CHARLESTON, W.Va. — More than $10 million in money owed to West Virginia is what J.B. McCuskey, the state’s auditor, said has been collected — thus far — from vendors with state contracts in the initial phase of a tracking program utilizing the wvOASIS state system.
With wvOASIS, “What I determined very quickly is that we paid for a lot of stuff and a lot of usefulness that we weren’t actually using,” McCuskey said on Thursday’s MetroNews “Talkline.”
“I brought in some private sector folks and I said, ‘Why don’t we figure out how do we get the actual usefulness that we’ve paid for out of OASIS?'”
Under the resulting Vendor Intercept Program, state vendors who owe state taxes are identified through the state Tax Department and then notified through emails or letters to settle up with the state or face stopped payments and a withholding of business for noncompliance.
Those in the Auditor’s Office do not see the delinquent list, according to McCuskey.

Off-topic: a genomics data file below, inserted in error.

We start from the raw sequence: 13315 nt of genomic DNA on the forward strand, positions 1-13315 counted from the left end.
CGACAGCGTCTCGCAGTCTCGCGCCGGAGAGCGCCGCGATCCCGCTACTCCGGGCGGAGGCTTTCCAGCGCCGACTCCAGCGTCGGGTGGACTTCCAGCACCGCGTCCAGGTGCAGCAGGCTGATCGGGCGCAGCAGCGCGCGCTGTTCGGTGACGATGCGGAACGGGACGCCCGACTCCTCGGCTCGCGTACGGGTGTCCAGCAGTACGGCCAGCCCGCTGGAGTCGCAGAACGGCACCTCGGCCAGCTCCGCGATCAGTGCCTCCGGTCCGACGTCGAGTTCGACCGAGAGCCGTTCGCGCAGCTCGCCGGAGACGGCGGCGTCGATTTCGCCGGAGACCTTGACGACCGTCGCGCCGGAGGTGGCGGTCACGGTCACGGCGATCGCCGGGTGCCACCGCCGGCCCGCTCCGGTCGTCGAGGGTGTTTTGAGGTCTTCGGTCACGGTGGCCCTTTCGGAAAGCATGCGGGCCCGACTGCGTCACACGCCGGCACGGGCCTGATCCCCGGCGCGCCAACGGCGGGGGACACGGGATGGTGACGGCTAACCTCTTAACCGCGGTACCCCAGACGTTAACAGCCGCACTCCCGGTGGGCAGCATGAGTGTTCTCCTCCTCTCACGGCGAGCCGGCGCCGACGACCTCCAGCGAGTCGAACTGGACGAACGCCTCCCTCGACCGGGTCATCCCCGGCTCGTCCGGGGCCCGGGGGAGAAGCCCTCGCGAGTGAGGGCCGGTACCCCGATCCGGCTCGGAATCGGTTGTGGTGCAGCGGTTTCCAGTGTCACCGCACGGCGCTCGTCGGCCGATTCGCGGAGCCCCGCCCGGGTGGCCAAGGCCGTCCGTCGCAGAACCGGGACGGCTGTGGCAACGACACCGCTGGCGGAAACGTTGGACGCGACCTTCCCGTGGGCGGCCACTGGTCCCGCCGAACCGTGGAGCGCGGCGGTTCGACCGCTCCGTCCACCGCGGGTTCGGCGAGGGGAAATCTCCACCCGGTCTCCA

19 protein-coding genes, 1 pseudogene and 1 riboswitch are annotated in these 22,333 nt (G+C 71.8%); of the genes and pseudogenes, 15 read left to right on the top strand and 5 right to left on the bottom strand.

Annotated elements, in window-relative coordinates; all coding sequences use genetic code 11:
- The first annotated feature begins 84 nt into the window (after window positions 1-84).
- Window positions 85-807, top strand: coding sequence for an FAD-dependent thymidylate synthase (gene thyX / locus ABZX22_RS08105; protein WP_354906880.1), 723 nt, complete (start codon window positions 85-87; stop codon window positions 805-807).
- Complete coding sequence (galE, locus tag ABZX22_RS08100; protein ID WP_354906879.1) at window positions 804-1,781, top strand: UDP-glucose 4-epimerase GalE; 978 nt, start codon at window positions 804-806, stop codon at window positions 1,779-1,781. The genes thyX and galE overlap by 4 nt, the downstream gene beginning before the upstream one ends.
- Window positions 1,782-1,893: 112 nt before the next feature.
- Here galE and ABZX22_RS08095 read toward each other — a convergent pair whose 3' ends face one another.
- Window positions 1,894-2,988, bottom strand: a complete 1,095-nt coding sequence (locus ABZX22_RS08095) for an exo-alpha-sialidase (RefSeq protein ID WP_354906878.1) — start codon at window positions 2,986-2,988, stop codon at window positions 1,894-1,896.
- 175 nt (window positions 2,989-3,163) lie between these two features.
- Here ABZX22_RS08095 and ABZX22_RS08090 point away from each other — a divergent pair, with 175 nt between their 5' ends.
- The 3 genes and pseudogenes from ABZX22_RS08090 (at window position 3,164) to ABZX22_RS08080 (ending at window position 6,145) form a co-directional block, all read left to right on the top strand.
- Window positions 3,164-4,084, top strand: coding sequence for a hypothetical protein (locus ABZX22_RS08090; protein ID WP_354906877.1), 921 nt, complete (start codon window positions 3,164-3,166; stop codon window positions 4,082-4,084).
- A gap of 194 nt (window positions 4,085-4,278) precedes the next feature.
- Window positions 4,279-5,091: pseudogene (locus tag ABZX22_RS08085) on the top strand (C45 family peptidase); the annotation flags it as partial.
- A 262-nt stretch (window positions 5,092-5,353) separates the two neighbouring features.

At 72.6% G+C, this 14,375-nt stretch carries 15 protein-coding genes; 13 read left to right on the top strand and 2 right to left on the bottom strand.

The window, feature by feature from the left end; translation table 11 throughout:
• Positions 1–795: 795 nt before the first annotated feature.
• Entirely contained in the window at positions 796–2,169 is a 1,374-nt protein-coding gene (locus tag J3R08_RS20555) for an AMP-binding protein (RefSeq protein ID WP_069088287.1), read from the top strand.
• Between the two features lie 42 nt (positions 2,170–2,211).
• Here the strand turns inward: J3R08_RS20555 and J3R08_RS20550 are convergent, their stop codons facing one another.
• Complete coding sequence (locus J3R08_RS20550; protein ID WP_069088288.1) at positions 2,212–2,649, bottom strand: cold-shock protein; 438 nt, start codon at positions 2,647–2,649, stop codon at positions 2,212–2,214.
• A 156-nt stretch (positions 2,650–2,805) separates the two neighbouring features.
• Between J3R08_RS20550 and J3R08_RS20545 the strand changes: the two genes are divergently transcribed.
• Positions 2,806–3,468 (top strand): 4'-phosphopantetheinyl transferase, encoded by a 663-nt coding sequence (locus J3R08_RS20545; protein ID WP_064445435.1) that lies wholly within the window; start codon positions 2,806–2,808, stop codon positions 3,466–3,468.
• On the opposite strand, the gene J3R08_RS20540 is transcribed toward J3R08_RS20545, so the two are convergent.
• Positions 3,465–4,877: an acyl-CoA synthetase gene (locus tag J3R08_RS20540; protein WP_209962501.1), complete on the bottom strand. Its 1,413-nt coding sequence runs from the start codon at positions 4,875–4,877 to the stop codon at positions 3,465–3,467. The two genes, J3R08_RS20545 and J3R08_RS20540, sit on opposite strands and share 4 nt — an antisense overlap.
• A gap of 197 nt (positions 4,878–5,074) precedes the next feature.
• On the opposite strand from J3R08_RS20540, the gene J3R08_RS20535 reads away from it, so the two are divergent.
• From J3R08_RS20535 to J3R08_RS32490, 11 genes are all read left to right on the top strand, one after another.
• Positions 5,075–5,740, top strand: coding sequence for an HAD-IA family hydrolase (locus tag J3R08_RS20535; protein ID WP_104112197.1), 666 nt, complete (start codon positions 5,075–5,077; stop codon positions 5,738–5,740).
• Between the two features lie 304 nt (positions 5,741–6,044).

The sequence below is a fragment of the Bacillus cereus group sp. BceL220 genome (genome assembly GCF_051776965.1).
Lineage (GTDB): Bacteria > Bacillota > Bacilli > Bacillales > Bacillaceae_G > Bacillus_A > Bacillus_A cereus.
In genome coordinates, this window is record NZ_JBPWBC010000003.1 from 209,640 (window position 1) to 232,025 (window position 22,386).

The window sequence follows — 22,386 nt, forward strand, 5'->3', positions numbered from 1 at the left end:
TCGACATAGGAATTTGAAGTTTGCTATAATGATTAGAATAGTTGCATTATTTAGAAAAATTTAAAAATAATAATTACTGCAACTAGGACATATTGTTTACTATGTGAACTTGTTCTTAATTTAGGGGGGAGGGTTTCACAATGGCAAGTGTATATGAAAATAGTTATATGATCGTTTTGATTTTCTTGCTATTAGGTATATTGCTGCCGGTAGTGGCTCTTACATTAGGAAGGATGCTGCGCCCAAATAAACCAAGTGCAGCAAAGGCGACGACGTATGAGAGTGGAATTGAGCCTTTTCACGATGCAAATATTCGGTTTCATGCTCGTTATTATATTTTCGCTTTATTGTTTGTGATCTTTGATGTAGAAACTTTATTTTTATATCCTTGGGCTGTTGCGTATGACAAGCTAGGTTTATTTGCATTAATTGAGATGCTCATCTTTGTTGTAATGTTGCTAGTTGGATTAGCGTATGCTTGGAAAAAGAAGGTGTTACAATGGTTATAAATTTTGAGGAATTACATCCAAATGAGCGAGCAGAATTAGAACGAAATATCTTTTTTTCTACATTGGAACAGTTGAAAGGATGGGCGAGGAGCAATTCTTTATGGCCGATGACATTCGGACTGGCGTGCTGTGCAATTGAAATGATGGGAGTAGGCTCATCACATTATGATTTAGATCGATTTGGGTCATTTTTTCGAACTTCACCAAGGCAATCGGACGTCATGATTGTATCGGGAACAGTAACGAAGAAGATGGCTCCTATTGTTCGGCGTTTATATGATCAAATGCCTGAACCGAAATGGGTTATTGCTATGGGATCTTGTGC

The overall goal of the program, which has been in place for more than a year now, is to make sure the state is not paying vendors who are not paying their taxes.
“In Phase II, which will start in just a few months, we’ll actually collect the money automatically,” McCuskey said.
He estimated the program could eventually lead to collections of between $15 million and $20 million annually in money owed to the state. That money will go back into general revenue.
“Just in this first year, the amount of money collected, I believe, is fairly astronomical and we think it’s going to grow exponentially as the program reaches Phase II.”
.@McCuskeyforWV speaks with @HoppyKercheval about the Vendor Inspect Program, which has collected 10-million dollars for the state in the last year. WATCH: https://t.co/wkudfIRZCB pic.twitter.com/FYXKDbcVbz
— MetroNews (@WVMetroNews) December 3, 2020